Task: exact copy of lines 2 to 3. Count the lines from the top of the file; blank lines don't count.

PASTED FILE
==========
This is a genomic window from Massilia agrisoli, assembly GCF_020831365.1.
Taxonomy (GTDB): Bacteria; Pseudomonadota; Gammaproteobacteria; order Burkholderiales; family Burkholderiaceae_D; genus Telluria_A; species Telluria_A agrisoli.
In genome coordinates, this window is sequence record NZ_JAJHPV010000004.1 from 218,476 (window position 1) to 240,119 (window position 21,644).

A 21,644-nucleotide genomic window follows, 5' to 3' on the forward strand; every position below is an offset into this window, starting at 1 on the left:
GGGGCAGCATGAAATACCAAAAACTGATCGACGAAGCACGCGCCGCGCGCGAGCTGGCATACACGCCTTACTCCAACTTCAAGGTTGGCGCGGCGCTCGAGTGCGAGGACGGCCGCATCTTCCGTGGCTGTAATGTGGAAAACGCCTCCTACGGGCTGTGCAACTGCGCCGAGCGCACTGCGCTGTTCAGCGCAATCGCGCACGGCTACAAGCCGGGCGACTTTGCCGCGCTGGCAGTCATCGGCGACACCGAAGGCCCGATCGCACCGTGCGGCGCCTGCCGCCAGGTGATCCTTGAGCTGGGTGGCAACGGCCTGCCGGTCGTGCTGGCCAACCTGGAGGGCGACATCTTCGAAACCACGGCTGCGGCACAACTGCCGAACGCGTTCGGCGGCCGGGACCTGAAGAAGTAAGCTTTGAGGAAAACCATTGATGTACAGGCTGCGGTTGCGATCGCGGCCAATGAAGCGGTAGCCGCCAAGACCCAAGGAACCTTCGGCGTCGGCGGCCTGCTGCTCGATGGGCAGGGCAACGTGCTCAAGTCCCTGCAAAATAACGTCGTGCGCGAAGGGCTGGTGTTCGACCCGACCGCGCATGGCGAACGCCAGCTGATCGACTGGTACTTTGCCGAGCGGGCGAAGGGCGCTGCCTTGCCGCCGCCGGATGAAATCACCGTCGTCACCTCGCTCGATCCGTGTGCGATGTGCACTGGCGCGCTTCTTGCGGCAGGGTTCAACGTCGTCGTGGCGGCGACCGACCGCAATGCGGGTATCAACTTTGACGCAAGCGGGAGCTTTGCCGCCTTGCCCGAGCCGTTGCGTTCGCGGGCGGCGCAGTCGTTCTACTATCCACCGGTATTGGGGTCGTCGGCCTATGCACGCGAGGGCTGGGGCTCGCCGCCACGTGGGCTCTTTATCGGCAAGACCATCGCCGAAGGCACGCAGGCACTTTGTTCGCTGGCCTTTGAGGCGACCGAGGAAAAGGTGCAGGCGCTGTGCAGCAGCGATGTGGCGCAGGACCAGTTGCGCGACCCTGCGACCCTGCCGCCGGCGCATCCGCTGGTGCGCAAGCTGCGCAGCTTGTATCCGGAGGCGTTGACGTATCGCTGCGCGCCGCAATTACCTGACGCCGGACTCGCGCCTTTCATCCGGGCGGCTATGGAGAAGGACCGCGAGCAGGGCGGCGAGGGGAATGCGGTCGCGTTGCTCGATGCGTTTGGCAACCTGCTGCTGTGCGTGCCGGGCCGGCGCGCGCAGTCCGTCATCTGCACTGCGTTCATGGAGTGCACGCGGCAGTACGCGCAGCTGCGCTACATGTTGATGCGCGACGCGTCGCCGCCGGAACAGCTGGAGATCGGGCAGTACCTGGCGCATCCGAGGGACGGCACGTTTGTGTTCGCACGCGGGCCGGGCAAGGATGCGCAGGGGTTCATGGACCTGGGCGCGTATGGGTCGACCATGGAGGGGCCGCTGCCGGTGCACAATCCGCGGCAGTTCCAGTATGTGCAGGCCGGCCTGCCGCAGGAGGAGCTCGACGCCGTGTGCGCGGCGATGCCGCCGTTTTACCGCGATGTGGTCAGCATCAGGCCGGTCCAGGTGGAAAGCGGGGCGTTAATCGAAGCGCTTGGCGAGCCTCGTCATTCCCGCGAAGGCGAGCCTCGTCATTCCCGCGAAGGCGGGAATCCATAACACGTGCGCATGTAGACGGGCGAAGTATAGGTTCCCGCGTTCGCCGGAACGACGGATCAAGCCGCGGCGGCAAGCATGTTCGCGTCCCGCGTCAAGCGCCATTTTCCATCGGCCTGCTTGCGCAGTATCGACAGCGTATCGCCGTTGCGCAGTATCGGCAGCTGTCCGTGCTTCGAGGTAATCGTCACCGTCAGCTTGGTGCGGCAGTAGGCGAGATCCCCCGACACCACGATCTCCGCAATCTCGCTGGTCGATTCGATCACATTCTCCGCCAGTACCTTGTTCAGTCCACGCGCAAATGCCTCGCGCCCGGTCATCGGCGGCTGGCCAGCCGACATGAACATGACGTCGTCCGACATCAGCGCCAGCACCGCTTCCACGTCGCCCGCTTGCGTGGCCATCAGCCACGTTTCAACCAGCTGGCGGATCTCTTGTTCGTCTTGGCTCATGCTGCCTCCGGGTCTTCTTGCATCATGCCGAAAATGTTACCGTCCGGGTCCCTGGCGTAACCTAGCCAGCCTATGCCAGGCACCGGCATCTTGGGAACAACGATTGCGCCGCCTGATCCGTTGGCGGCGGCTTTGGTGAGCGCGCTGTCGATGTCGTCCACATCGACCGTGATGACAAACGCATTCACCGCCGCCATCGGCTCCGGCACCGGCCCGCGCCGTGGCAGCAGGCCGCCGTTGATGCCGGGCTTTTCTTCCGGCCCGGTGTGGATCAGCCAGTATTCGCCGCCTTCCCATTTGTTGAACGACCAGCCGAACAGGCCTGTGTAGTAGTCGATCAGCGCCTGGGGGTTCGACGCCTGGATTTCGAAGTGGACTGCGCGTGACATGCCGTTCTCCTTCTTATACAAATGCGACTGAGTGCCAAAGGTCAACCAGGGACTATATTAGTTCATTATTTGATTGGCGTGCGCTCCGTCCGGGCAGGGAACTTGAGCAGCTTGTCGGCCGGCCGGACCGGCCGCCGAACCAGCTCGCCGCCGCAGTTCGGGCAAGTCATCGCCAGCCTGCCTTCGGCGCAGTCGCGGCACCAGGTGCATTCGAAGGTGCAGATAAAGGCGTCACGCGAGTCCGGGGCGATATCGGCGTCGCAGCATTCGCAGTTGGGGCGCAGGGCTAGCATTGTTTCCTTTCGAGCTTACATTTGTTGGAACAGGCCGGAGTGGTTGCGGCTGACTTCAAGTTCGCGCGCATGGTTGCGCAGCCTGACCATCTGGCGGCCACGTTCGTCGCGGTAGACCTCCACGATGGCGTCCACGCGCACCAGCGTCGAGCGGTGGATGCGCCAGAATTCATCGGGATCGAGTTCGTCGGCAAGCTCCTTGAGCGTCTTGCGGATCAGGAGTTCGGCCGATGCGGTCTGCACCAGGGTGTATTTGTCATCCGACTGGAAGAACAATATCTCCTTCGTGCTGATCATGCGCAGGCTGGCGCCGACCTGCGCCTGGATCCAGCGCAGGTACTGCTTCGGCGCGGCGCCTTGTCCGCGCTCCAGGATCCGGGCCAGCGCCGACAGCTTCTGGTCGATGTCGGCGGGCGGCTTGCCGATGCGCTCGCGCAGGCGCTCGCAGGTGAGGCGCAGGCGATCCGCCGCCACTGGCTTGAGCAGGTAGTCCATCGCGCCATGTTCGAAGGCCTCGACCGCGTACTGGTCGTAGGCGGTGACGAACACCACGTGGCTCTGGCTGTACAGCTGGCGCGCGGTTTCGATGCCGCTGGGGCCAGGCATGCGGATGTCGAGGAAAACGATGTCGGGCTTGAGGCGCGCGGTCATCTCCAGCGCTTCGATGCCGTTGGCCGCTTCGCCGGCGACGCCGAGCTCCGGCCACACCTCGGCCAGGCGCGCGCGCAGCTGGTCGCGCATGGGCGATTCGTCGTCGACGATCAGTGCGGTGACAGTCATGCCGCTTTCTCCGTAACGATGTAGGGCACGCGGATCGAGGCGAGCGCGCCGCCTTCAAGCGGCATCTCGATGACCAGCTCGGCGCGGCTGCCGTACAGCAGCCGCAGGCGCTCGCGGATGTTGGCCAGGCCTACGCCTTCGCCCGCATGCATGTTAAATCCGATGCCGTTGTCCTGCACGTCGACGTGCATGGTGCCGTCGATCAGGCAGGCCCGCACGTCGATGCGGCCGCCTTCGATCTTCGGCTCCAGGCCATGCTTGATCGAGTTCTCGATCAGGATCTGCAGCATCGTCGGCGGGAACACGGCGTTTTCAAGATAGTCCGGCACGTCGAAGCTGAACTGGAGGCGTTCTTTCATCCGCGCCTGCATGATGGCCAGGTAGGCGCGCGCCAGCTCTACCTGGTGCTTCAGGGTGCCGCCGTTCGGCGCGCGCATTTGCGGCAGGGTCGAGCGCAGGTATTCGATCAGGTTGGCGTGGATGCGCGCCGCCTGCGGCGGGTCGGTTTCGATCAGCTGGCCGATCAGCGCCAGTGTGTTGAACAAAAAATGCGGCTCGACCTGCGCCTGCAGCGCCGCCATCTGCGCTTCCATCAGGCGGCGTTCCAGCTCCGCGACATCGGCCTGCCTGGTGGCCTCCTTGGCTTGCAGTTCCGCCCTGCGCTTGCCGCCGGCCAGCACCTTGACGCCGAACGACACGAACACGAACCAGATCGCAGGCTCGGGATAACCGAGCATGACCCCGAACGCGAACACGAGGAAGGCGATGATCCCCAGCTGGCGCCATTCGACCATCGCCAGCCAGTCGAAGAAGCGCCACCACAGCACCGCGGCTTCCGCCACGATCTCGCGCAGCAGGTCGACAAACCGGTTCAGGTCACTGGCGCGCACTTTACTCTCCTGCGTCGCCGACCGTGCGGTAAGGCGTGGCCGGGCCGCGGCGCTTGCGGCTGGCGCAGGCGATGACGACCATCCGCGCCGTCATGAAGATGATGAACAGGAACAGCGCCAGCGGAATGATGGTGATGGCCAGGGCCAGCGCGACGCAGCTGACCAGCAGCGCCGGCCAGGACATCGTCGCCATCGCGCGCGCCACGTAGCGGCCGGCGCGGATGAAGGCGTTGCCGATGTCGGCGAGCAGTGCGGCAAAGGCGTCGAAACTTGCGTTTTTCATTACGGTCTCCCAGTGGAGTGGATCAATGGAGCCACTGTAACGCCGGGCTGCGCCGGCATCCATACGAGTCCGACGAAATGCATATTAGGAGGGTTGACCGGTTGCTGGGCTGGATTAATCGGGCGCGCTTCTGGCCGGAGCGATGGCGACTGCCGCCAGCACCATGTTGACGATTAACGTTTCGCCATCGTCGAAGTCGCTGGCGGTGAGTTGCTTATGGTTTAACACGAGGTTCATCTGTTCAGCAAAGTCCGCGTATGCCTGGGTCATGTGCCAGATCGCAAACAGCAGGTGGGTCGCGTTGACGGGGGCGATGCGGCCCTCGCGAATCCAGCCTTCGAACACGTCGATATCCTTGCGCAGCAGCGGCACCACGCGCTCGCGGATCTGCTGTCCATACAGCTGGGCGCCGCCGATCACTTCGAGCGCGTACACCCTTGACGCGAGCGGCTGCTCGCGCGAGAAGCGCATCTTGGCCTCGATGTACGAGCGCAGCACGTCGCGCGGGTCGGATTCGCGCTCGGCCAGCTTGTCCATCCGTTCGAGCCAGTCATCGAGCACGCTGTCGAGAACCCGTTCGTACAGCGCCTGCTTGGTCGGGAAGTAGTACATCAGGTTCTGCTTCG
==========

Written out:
Taxonomy (GTDB): Bacteria; Pseudomonadota; Gammaproteobacteria; order Burkholderiales; family Burkholderiaceae_D; genus Telluria_A; species Telluria_A agrisoli.
In genome coordinates, this window is sequence record NZ_JAJHPV010000004.1 from 218,476 (window position 1) to 240,119 (window position 21,644).